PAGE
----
According to research, there are six pre-reading skills that children must learn in order to learn to read.
What can I do to help:
- Talk with your child about what is going on around you. Talk about feelings - your and your child's.
- When your child talks with you, add more details to what she says.
- Speak in the language that is most comfortable for you.
- Read together every day. When you talk about the story and pictures, your child hears and learns more words.
- Reserach shows that children who have larger vocabularies are better readers. Knowing many words helps children recognise written words and inderstand what they read.
- Make book-sharing time a special time for closeness between you and your child.
- Let your child see you reading
- Visit your public library often
- Children who enjoy books will want to learn how to read.
- Tell your child stories.
- Ask your child to tell you about something that happened today.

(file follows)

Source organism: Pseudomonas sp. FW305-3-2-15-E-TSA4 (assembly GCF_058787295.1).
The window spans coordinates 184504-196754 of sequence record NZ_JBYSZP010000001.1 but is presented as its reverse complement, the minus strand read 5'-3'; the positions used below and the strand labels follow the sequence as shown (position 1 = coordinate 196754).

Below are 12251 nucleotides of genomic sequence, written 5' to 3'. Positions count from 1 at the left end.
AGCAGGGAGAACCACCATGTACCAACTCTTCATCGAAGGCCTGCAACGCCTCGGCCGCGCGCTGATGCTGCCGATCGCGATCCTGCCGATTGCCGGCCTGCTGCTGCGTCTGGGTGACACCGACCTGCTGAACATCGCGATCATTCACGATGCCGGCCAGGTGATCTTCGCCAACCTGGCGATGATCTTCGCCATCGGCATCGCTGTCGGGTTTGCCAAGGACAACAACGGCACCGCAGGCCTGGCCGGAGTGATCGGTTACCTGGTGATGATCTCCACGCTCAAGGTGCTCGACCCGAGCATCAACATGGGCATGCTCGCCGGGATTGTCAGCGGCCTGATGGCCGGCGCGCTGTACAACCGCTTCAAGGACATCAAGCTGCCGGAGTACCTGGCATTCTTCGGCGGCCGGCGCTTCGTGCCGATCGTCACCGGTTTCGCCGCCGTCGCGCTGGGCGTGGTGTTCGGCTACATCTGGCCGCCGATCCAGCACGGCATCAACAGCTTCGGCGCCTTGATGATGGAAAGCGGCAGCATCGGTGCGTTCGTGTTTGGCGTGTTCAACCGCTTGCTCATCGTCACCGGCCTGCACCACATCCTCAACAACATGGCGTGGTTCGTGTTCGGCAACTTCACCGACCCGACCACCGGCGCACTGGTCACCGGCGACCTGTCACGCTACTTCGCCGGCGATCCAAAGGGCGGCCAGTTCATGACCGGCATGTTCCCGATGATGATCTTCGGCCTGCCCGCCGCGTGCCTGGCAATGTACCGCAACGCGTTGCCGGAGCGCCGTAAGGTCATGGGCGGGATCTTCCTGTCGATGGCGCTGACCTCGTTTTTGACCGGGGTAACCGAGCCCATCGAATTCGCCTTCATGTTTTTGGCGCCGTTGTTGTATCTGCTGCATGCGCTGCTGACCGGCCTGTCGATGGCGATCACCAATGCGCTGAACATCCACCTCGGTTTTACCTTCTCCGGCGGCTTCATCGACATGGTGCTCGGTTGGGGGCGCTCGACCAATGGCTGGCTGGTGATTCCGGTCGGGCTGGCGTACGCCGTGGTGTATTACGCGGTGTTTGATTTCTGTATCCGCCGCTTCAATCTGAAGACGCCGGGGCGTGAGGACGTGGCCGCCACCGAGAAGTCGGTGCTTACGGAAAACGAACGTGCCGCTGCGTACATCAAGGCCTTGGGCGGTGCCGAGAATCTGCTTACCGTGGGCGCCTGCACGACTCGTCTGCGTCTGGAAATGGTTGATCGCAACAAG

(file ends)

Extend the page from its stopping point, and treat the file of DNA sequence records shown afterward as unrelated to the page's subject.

- Read books together. Stories help children understand that things happen in order first, next, last.
- Read a book that you have read before. Switch what you do - you be the listener and let your child tell you the story.
- Being able to tell or retell a story helps children understand what they read.
- Say nursery rhymes and make up your own silly, nonsense rhymes.
- Sing songs. Songs have different notes for each syllable in a word, so children can hear the different sounds in words.
- Play word games such as " What sounds like 'ran'? or " What starts with the same soun as " ball"?
- Say rhymes and sing songs in the language that is most comfortable for you.
- Being able to hear the sounds that make up words helps children soun out words as they begin to read.
- Help your child see different shapes and the shapes of letters.
- Talk about what is the same and what is the different between two things
- Write you child's name, especially first letter.
- Make letters from clay or use magnetic letters. Point out and name letters when reading alphabet books, signs, or labels.
- Read alphabet books with clear letters and pictures
- Knowing the names and sounds of letters help children figure out how to sound out words.